button to main menu  Clarke's Survey of the Lakes, 1787

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Page 146:-
  Elter Water
  Loughrigg Tarn

At this place is a very pretty opening of the Lake; after having been concealed by Brathay woods for some time. There are, on the right, two little Lakes called Elter-water, and Loughrigg, both stocked with fish, but no ways remarkable for any thing.
  Coniston Water
Coniston Lake, by some called Thurston Water, is in the county of Lancashire; it abounds with the several kinds of fish found in Winandermere, and the fishermen account the charr more valuable in this Lake than the other, but I think they are much the same.
Near the height of this Lake stood a priory of Cistercian Monks, founded by William Pennington *, which at the dissolution was valued at 124l. 2s.1 d. the remains of which are yet to be seen. In Langdale Fells, above here, are got the largest quantities of blue slate in any part of this kingdom; it is of the most excellent quality, and is carried down this Lake, and from thence to the sea near Ulverstone, where it is shipped and carried abroad. Langdale is as poor as any in these parts, except for the slate quarries and the slaters, (like the miners in Patterdale, page 33,) debauch the natives so far, that even the poor Curate is obliged to sell ale to support himself and family; and at his house I have played Barnaby with him on the Sabbath-day morning, when he left us with the good old song,

"I'll but preach, and be with you again."
We will next return to Hawkshead, a little market-town about four miles from Ambleside, pleasantly situated at the foot of a range of small mountains, covered chiefly with wood. On the south side of the valley, in the middle of which is a Lake called Estthwaite-water, about a mile and a half in length, and somewhat less than half a mile in breadth: it is the sole property of Miles Sandy's, Esq; who has a boat and some few swans upon it, which add greatly to its beauty, and contains pike, perch, and eels, as the other Lakes, but not plentiful, and no charr. At Hawkshead is a grammar-school endowed with one hundred pounds salary; the present master and usher are both Fellows of Colleges, and have upwards of one hundred boys under their care: this school is very beneficial both to the town and neighbourhood, by the number of gentlemens sons boarded there; it also makes this place much resorted to by the families who visit their children here in Summer; its market is weekly, on Mondays.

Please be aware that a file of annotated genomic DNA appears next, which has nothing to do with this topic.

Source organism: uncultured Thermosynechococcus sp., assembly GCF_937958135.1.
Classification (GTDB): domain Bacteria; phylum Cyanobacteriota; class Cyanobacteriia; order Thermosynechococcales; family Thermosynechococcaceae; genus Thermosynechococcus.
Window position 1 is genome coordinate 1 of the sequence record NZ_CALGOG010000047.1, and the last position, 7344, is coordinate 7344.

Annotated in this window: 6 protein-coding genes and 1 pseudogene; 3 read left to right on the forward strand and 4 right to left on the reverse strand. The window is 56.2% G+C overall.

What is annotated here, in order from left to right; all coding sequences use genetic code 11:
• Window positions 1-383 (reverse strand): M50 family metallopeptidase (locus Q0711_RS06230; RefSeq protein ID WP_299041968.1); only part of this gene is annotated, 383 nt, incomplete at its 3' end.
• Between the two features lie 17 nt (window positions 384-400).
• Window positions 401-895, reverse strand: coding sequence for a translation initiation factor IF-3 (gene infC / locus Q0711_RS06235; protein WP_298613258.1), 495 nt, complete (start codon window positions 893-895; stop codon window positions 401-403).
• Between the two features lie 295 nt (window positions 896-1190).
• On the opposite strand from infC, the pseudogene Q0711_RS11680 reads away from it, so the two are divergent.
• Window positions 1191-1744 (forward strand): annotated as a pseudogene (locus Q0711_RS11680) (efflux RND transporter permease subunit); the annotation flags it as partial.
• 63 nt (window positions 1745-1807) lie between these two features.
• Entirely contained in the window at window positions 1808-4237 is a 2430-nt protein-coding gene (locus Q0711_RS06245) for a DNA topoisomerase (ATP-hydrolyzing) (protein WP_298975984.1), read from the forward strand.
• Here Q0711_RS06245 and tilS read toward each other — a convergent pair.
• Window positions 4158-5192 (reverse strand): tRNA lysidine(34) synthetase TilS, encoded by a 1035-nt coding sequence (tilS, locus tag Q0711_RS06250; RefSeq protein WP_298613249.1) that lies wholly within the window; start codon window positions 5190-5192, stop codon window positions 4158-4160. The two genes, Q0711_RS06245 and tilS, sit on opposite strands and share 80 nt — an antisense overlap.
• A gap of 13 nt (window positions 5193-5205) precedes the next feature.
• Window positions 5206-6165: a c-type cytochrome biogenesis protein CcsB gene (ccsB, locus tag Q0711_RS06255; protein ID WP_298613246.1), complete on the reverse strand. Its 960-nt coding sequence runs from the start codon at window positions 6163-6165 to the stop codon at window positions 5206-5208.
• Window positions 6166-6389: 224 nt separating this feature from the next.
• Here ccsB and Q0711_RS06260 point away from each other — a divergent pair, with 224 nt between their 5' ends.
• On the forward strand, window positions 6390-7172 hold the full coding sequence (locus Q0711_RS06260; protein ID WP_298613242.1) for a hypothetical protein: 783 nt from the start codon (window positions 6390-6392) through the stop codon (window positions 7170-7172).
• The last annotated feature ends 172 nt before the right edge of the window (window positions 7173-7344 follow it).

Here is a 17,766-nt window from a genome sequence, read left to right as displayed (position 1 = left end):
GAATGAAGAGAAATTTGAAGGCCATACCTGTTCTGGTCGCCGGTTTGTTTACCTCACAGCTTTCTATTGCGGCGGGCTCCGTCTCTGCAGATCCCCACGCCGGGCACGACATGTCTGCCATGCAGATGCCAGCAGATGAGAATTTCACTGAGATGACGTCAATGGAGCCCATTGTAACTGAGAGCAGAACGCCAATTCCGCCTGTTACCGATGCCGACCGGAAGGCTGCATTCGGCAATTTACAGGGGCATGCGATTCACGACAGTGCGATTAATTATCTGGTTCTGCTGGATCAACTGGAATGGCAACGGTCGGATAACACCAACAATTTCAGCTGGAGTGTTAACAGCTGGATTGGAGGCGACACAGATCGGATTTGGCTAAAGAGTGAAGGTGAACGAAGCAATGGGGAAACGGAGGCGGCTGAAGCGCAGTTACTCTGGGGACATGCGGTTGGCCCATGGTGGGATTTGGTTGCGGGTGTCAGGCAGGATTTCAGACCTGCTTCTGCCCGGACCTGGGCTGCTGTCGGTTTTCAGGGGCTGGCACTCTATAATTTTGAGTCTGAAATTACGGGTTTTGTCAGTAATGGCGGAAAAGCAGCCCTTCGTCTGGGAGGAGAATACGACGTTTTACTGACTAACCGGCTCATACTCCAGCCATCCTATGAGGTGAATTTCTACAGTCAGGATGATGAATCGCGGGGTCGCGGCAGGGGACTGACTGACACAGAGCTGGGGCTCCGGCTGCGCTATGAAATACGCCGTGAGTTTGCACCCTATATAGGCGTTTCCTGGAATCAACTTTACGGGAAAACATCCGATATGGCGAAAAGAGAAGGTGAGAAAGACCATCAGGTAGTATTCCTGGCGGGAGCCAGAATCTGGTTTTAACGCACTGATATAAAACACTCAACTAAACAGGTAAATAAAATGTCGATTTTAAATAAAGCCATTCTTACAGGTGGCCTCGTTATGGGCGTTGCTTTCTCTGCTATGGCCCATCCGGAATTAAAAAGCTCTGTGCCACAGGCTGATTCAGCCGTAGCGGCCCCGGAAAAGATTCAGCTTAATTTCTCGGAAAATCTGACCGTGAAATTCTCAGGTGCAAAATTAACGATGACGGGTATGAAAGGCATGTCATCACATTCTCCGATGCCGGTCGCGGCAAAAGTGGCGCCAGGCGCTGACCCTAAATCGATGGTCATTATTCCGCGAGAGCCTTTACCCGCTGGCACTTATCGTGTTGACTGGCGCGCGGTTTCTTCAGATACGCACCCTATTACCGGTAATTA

The church is situated upon a high hill close to the town, (or rather within it,) its vicarial worth about 160 pounds per annum, and the present incumbent is Mr Brathwaite of Bellmont, whose modern built house stands delightfully upon a hill near a mile from the town; it commands an agreeable and extensive view of the Lake, town, and cottages, dispersed among copses of woods and lawns; this prospect would please the most rustic and unpolished observer; and cannot but catch the eyes of every traveller, though not seeking for delights of that nature. In the church-yard is a stone with the following inscription upon it:
In memory of Banks Robinson, late of High-Wray, who departed this life 17th October 1782, in the 85th year of his age:
Also Agness his wife, Who departed this life 23d June 1763, in the 55th year of her age.
In testimony of a dutiful regard for the best of parents, this stone was erected by their three children, John, Banks, and Ann.
* Ancestor of the present Lord Mulcaster of Mulcaster-Hall in the West of Cumberland. A road leads to this Lake from here over Hardknott and Wryness, where the counties of Cumberland, Westmorland, and Lancashire meet.
gazetteer links
button -- "Bellmont" -- Belmount Hotel
button -- "Coniston Lake" -- Coniston Water
button -- "Estthwaitewater" -- Esthwaite Water
button -- Hawkshead Grammar School
button -- "Hawkshead" -- Hawkshead
button -- "High Wray" -- High Wray
button -- (priory, Monk Coniston)
button -- St Michael and All Angels Church
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